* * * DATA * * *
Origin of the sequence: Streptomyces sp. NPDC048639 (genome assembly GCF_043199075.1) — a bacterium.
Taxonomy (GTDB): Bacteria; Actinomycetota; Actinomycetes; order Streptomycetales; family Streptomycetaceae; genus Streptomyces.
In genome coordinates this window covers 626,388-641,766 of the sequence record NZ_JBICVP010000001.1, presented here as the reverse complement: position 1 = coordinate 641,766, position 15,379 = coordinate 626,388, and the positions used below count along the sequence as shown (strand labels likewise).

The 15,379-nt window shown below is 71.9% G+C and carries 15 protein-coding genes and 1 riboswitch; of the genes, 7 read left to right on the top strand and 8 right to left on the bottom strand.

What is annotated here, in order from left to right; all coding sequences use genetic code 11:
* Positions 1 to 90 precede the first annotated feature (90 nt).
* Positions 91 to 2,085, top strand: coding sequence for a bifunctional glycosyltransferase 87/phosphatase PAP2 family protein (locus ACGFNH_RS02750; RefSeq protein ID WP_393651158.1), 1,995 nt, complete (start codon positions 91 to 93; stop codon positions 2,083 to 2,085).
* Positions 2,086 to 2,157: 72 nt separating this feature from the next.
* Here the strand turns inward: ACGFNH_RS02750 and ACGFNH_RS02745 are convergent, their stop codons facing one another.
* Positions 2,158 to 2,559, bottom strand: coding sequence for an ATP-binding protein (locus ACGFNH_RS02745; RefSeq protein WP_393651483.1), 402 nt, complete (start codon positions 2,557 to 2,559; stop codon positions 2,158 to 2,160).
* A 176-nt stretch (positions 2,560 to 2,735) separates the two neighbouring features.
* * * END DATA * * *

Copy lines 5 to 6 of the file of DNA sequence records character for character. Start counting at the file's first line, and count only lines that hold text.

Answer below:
What is annotated here, in order from left to right; all coding sequences use genetic code 11:
* Positions 1 to 90 precede the first annotated feature (90 nt).